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Jul 1, 2015

By Eric B. Meyer

Somewhere between the time that I took this selfie at the start of my FMLA/ADA session at the Society for Human Resource Management’s annual Conference & Exhibition in Las Vegas, and a few minutes later when the laptop with my PPT lost power, the U.S. Department of Labor decided it was time to propose some new overtime rules.

What can I say? The gods of good timing really did number on me.

(But, a special shout-out to the SHRM IT support team that had me up and running again with a minute, and to the awesome SHRM audience that never lost faith in the kid).

The rule changes that are coming

Here’s a brief recap of the proposed OT rule change:

The BIG change — The Labor Department proposes that the minimum weekly salary to qualify for an exemption under the Fair Labor Standards Act be set at $921 per week ($47,892 annually). That will increase in 2016 to about $970 a week ($50,440 a year). Thereafter, the salary levels will adjust annually, without further rule-making, to the 40th percentile of weekly earnings for full-time salaried workers.

The potentially BIG change — Salary alone is not enough to avoid the minimum wage and overtime rules. (Yes, some of you may need to re-read that last sentence. Now say, “D’oh!” and call the lawyer). That is, the employee’s primary duty has to be performing exempt job duties and responsibilities.

“Primary duty,” explained here, is not a bright-line test. Rather, it’s a qualitative multi-factor analysis and varies from case to case. That said, there’s a well-developed body of case law on this. In its proposed rule, the Department of Labor seeks comment on whether to adjust the test to something more quantitative; i.e., requiring that a certain percentage of an employee’s time be spent performing an exempt primary duty.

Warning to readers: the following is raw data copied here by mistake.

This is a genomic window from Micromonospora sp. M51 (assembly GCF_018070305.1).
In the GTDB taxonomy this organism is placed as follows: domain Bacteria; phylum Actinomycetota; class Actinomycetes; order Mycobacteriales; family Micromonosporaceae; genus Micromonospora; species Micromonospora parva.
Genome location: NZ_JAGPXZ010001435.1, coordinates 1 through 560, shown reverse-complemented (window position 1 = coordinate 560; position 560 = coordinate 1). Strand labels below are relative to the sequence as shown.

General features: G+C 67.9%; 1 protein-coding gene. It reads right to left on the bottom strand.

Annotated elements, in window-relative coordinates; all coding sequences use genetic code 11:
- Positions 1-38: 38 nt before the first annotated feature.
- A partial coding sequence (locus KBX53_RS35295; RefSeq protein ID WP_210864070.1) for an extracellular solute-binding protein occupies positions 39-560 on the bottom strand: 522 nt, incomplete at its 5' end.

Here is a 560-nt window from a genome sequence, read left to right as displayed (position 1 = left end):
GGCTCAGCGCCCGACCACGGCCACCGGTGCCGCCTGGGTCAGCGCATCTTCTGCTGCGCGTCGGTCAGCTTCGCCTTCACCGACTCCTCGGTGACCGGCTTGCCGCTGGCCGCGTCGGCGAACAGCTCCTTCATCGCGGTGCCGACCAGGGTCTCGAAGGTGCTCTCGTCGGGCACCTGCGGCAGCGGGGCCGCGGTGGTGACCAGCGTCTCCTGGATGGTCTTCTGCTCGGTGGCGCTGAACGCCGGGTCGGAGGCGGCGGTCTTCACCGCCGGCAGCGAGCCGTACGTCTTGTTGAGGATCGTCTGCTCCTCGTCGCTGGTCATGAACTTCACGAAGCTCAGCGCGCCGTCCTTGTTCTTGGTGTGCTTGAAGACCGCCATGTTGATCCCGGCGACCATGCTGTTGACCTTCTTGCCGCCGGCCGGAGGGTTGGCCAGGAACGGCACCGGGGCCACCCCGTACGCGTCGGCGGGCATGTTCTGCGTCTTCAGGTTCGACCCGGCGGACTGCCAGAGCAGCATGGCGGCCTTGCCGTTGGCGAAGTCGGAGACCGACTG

These potential changes, along with a few others, are in the resources I cut and pasted below from the DOL’s website.

How can employers prepare for these changes?

There is a 60-day public comment period on the proposed changes to the overtime regulations. It’s safe to say that the proposed new salary test won’t vary much, if at all, between now and the final rule. With that in mind, you have several options if the BIG change takes effect:

  • Do nothing. Pay overtime (time and a half) to currently exempt employees who are below the 40th percentile of weekly earnings for full-time salaried workers.
  • Reclassify and limit overtime possibilities. This may control wages paid on your current workforce. But, limiting hours may cause you to  have to hire more employees.
  • Give raises. Bring currently exempt employees who are below the 40th percentile of weekly earnings for full-time salaried workers up to the salary level needed to qualify for the exemption.
  • Reclassify and cut pay. Convert to hourly those currently exempt employees who are below the 40th percentile of weekly earnings for full-time salaried workers, and readjust their wages down, taking into account the same number of hours worked per week and the overtime that you’ll have to pay as a result.
  • And, last, but not least: audit. Regardless of what you do to wages, it’s time to review those job descriptions and employee classifications. Get input from your managers to make sure that the job descriptions are reflective of duties actually performed.

Fertile ground for litigation

Additionally, make sure that your independent contractors are really “independent contractors” and not misclassified employees. Further, in the event that the primary-duty test does eventually get modified, start thinking about whether some of the non-exempt duties that your otherwise exempt employees perform can be reassigned to other non-exempt employees.

The FLSA is fertile ground for litigation — class-action litigation. With the media spotlight shining on the new OT rules, your employees are going to be more in tune with exploring their legal rights.

So, strongly consider using an employment lawyer to help you wade through some of these issues.

This was originally published on Eric B. Meyer’s blog, The Employer Handbook.